Meanwhile, the rest of the population would be deprived of these opportunities and suffer poverty. The common people would not have the money to buy products produced by capitalists. Workers who have been suffering from low salaries would not be able to purchase products on the market. In contrast, if workers were only being paid the right amount, they would be able to continuously buy products from capitalists. According to Marx, if this were the situation, workers would be able to support the continuation of capitalism.

Elements of Socialism

An important element of socialism is that workers work cooperatively, not competitively. Marx added that workers produce objects in a sensible way and should not feel alienated or estranged from the products of their work. These concepts naturally lead to workers gaining control of the modes of production and not being dictated to by the demands for more production. The workers themselves become involved in the planning and implementation of the system, leading to the development of democracy in the production process.

The workers’ involvement in the planning and implementation of production would eliminate the unpredictable shifts in the market that is a necessary part of a capitalist system. Incentives would be set within a socialist economy, so some form of imbalance would remain. However, this would eventually be in a much-reduced form because workers would then be part-owners of the modes of production. By participating in the production process, instances of inequality will be lessened while power and dominance will be more evenly divided. A system of compensation would be established on merit and would follow the doctrine of “From each according to his ability, to each according to his contribution.”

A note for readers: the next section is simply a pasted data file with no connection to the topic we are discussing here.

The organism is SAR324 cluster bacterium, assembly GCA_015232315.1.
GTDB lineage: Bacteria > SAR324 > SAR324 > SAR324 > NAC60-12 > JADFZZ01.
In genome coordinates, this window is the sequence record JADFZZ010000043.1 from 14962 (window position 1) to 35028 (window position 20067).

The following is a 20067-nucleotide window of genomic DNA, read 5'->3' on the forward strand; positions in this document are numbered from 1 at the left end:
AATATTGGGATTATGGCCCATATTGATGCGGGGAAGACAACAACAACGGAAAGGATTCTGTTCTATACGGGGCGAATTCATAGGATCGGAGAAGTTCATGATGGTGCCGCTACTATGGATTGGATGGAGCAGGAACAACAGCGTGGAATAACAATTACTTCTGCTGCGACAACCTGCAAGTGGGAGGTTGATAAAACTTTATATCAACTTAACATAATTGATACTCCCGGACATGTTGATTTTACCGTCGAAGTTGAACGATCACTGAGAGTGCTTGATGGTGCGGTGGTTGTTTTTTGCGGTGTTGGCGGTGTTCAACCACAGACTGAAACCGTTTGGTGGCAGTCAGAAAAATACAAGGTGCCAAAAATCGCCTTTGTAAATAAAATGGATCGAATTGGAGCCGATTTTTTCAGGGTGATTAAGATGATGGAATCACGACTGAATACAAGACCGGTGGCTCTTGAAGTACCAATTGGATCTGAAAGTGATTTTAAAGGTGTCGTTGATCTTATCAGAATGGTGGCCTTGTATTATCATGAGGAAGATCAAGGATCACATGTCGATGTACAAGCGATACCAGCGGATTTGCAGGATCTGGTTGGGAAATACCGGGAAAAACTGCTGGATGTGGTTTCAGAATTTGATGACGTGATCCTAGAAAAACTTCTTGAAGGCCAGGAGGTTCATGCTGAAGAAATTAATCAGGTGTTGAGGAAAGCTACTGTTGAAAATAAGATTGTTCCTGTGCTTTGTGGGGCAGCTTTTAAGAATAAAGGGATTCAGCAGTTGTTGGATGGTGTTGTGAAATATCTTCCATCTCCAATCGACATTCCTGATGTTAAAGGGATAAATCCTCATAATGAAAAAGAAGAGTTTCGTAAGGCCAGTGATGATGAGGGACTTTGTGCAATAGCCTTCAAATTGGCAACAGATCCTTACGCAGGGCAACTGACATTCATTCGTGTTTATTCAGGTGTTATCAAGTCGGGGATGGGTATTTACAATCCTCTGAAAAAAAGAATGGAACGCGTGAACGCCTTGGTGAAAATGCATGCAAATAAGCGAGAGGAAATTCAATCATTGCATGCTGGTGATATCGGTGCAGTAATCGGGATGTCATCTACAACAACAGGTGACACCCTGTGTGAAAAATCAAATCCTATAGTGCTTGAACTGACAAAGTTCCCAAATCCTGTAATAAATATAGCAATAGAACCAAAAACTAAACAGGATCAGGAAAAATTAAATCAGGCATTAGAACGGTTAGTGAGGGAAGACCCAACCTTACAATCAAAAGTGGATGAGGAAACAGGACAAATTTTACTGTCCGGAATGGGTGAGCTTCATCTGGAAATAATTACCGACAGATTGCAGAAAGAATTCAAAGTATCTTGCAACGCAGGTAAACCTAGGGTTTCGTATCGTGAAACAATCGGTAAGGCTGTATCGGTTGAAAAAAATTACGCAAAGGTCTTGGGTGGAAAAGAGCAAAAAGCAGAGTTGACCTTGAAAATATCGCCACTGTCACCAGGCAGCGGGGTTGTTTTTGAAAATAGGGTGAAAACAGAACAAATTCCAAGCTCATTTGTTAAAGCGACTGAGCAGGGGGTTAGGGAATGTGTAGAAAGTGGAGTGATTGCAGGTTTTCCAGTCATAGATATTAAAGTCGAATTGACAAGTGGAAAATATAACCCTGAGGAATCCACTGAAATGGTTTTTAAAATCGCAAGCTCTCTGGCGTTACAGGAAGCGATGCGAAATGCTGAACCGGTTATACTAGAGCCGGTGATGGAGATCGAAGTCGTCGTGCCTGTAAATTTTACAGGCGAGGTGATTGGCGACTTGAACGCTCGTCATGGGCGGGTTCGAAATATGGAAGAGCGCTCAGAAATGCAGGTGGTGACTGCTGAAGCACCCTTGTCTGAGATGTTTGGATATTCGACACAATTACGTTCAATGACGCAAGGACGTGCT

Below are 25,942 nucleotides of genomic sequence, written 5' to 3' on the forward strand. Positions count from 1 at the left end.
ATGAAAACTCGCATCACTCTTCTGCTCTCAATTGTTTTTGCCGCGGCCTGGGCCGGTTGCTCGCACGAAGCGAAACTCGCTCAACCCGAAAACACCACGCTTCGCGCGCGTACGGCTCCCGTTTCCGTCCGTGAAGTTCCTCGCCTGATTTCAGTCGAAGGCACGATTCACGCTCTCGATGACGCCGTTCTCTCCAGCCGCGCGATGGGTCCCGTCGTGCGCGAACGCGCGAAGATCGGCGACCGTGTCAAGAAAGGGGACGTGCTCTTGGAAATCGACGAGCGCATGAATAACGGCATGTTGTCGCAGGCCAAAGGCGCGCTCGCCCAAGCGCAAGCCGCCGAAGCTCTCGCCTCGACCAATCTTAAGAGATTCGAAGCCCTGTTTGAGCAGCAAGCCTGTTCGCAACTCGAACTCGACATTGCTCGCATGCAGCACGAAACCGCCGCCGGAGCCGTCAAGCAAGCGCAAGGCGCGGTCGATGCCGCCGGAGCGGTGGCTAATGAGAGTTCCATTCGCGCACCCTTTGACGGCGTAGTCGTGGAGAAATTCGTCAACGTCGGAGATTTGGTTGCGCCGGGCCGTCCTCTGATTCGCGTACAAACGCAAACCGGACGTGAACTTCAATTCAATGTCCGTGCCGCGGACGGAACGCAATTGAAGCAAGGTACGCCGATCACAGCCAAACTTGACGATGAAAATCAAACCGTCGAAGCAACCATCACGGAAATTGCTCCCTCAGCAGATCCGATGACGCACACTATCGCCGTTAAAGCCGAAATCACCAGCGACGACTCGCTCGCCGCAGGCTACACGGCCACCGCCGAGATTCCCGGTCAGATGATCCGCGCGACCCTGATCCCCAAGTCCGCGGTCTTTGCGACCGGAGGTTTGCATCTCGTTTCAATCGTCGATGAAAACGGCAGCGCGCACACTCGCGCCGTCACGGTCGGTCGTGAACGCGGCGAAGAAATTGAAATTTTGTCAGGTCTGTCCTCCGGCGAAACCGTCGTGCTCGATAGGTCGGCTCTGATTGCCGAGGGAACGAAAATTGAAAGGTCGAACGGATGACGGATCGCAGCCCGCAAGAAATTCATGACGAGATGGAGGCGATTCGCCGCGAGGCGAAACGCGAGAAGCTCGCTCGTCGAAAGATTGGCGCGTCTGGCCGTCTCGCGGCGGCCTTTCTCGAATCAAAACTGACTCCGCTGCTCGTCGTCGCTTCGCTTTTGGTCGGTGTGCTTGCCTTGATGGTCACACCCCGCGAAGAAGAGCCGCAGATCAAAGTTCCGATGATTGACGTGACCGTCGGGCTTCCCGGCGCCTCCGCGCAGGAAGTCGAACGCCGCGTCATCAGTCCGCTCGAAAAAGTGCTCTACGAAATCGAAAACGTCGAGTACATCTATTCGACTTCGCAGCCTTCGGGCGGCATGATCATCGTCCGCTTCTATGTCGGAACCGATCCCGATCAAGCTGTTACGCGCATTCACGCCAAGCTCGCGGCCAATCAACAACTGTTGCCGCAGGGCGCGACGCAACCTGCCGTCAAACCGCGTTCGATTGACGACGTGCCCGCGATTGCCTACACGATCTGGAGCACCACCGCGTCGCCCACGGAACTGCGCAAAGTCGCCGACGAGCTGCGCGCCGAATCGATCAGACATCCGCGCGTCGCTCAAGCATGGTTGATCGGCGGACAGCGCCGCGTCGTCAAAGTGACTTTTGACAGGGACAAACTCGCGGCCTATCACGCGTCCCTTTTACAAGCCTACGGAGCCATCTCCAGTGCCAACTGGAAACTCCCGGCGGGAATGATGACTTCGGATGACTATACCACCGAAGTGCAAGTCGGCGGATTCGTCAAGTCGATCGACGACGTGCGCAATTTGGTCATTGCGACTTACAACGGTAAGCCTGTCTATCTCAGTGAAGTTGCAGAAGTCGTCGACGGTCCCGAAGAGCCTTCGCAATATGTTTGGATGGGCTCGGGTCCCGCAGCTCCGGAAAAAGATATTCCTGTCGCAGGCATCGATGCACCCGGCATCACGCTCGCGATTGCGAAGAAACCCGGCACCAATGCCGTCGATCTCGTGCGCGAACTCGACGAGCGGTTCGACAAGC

Marx predicted that because workers would no longer feel alienated from their work and from their products, they would become independent and no longer be powerless in the process of production and consumption. Eventually, they would be able to make their lives the focus of their efforts, instead of laboring for a living. However, Marx clarified that socialism is not the goal itself, but the requirement for achieving a better life for workers. Marx believed that the time had come when man had finally developed the economic means to free workers from poverty and the emptiness of blind labor. He explained that socialism is not merely abstract theorizing or an escape from the real world. He added that socialism is not a plea to return to a primitive way of life but is actually a turning point in history, where workers may finally rise beyond being cogs in the wheel of production and consumption.

The Purpose of Socialism and Real Human Needs